No announcement yet.

Valve Will Not Be Officially Supporting Ubuntu 19.10+

  • Filter
  • Time
  • Show
Clear All
new posts

  • #31
    With all due respect to what Valve has done for Linux gaming, are they seriously arguing in favor of 32bit in 2019? Wth?
    And about shifting focus to another distro, again, it's 2019. Shift your focus to flatpak, snap or even docker images.


    • #32
      Yes don't they even ship their own 32bit libs. What is TBD? Never heard.


      • #33
        It is a rather obvious excuse, yet noone seems to have pointed it out. The Steam installer already throws a ton of [email protected] under .steam, there's literally nothing preventing them from throwing a bunch of Linux 32-bit libs along with the bunch of Windows 32-bit libs they already throw in there.

        Valve is slowly but surely realizing it's not games that prevented the Linux desktop from gaining popularity. It's because it doesn't work. I have to support this sh*t at work (preseed, Ansible, etc.), and I still face like 3 bugs a day which I have to work around somehow. Every feature or config option is a hit or miss, on some releases it works, on others, it won't.

        Btw. we live in the year 2019 and there's still no sane way to have encryption on Linux. eCryptfs is deprecated by pretty much everyone, TrueCrypt is EOL, LUKS requires repartitioning (and also has 10 years old bugs), which is a good candidate for most idiotic thing ever.

        The "best" (least horrible) choice is fscrypt by Google, which stands at 0.2.4, is considered unstable, doesn't have a way to backup and recover your stuff, and hasn't seen a commit in the last 6 months. This is your best bet.

        On Windows you right click on your disk, enable bitlocker, and that's it. On macOS you open FileVault, enable it, that's it. Go figure. This is just a cherry-picked example, but it's pretty much how it goes with anything on Linux. Awful experience.

        I'm not hating, I make a great living from Linux, trust me, but my opinion remains the same. Linux is a pretty good server OS, but an absolute mess for desktop, and as it's fundamentally hardcoded in it, it will remain so forever.


        • #34
          Bloody Hell! Cray went 64 bits in the 80's. MIPS and SGI went desktop 64 bit in the 90's. MacOS went 64 bit in 2007 albeit with 33 bit compatibility and in January of 2018 went 64 bit only. Even Microshite is migrating to 64 bit only apps.

          It's time to move on. Developers...even half way competent and market aware developers knew this day was coming. Like the slow death of Flash, EVERYONE knew this day was coming! Get off your ass, quit your bitching and code for 64 bit.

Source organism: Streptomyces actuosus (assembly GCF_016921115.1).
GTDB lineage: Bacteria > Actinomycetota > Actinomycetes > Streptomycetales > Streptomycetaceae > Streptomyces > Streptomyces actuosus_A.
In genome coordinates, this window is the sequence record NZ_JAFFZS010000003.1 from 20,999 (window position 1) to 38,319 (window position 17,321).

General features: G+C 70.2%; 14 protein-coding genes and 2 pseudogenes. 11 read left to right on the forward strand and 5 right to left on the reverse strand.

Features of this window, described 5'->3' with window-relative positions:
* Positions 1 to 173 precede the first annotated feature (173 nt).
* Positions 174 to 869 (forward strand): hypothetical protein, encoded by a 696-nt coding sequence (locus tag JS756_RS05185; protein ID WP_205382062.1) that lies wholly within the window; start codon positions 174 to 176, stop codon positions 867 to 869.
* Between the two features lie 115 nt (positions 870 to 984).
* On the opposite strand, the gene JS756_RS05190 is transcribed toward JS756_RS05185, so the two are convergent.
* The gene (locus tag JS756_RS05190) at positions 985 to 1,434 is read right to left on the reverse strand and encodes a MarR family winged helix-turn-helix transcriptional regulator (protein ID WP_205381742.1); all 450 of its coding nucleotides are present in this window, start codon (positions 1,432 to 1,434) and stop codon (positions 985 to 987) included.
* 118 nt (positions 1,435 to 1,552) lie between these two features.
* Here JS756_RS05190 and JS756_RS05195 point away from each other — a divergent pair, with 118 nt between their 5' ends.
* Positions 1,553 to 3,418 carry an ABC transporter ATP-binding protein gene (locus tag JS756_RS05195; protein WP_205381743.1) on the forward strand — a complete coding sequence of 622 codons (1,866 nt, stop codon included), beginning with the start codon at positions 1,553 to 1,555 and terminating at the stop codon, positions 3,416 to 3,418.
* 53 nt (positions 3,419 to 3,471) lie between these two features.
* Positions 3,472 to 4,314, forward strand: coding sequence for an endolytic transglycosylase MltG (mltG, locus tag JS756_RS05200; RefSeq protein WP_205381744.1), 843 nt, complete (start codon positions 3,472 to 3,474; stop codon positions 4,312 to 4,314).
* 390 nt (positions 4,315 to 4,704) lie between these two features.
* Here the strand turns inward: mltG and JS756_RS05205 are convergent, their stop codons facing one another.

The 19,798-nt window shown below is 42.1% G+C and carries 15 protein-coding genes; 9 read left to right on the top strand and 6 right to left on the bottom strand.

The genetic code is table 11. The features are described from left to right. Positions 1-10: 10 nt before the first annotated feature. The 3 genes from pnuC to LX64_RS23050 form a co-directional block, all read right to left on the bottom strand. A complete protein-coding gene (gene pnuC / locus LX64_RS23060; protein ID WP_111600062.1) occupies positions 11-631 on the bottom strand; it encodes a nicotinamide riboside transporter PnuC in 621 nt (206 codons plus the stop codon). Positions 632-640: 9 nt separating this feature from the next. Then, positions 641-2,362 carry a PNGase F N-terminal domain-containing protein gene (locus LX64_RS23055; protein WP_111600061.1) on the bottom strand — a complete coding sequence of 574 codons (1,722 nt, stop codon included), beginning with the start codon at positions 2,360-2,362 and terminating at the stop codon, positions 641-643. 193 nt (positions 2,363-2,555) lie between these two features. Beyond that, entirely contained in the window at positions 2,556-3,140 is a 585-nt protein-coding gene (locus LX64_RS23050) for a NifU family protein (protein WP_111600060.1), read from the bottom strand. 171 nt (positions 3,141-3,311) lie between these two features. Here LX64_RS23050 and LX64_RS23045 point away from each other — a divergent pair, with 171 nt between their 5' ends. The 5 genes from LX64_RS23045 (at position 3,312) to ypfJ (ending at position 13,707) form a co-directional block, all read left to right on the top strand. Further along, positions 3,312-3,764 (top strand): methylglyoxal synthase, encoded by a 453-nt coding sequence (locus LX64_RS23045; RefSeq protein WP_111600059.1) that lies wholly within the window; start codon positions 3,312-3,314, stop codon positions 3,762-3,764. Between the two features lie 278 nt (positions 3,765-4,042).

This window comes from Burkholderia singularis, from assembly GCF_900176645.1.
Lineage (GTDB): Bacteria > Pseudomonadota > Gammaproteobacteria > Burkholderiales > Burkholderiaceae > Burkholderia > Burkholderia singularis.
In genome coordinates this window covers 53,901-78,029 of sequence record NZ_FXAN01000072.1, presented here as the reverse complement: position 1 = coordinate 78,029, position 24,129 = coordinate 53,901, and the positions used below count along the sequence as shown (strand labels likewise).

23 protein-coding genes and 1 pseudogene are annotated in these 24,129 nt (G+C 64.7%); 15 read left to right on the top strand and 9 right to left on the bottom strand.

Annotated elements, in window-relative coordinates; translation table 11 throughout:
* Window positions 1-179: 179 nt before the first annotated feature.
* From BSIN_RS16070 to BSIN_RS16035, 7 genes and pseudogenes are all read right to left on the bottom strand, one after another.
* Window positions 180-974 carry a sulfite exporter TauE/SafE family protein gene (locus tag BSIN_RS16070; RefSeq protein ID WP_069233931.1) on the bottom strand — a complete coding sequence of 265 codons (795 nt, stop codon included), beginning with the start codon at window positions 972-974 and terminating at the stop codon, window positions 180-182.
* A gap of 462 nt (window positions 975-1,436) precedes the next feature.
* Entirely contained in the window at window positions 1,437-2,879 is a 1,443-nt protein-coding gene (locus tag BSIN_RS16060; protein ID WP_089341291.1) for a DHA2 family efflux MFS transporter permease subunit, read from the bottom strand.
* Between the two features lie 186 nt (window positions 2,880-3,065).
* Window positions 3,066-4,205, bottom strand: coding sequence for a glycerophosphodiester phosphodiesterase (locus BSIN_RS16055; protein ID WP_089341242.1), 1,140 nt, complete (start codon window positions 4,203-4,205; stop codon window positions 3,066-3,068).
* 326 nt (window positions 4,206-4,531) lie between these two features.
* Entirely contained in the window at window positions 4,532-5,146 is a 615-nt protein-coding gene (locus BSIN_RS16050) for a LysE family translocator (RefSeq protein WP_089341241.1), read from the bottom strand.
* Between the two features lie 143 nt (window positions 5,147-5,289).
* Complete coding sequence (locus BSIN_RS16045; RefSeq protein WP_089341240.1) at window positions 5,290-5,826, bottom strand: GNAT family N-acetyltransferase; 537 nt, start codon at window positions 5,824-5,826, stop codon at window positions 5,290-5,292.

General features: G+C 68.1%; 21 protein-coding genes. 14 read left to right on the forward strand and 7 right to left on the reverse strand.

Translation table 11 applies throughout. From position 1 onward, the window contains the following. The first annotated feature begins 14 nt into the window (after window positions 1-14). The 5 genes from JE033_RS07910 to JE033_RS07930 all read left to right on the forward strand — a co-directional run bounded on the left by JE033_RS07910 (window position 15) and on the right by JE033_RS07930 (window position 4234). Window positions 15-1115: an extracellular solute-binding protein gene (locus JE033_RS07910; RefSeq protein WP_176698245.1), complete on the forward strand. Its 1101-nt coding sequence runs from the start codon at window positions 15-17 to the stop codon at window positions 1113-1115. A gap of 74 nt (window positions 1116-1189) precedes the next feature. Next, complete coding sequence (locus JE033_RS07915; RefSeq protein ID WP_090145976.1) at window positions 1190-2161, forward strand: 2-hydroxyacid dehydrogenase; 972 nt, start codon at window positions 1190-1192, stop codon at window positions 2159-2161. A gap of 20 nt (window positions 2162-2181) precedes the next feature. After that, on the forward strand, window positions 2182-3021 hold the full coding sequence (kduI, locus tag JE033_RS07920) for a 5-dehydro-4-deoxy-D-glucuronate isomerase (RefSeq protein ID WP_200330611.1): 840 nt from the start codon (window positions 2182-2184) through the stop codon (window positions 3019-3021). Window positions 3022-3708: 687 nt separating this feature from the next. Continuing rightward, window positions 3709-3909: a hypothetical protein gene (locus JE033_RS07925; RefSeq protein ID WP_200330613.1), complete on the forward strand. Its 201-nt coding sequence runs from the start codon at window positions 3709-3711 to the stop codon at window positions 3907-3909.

• #35
            Originally posted by kpedersen View Post
            This is one thing that Windows does exceptionally well; backwards compatibility.
            This is a joke right? Because if there is a thing old timers know about new Windows releases, is that they break things, badly. Even from Windows 7 to 10 some games where broken.

            Being a "old timer", I find all this 32 bit gaming thing amusing because, as any old Windows user know and are used to, old software stops working at some point. Some stuff do work indeed, but the list of drivers and games that worked on Windows XP and stopped with Vista and 7, where long and painful.

            So please, don't use Microsoft as a example for the way backward compatibility should be done.


            • #36
              Originally posted by mike456 View Post
              What is TBD? Never heard.
              TBD = short for "to be decided"


              • #37
                What am I missing here? Why is 32 bit still a thing? We have had 64 bit processors on the desktop since way back when the Athlon 64 was first released. If Steam libraries are still 32-bit, then that means Steam itself is a Steaming Pile.


                • #38
                  Great, a blow to a distro I dislike is good by my terms. I hope this will drive people away from Ubuntu.


                  • #39
                    There is no particularly good reason for Ubuntu, a downstream distribution, to mess with multiarch. It continues to be well supported upstream. How does Canonical keep having these massive, extremely unpopular engineering decisions that make no sense and inevitably end up being rescinded after the damage has been done to public trust in them?


                    • #40
                      I don't expect that the imbecile leaders at Canonical will change course. They never will, no matter if the whole community is screaming at them.
                      This happened before (Mir and others) and it always takes them alt least 5 years until they see their mistake.
                      And now with Microsoft supporting their suicidal idea with money, it's even more unlikely they will change course.
                      So, R.I.P Canonical, another company destroyed by Microsoft.

                      Anyway, can someone tell me which is the best non-Ubuntu based distro for KDE Plasma ?
                      Is there any that is Debian based? It would be a shame to throw to the trash all the apt-get update / install commands that I've learned over the years.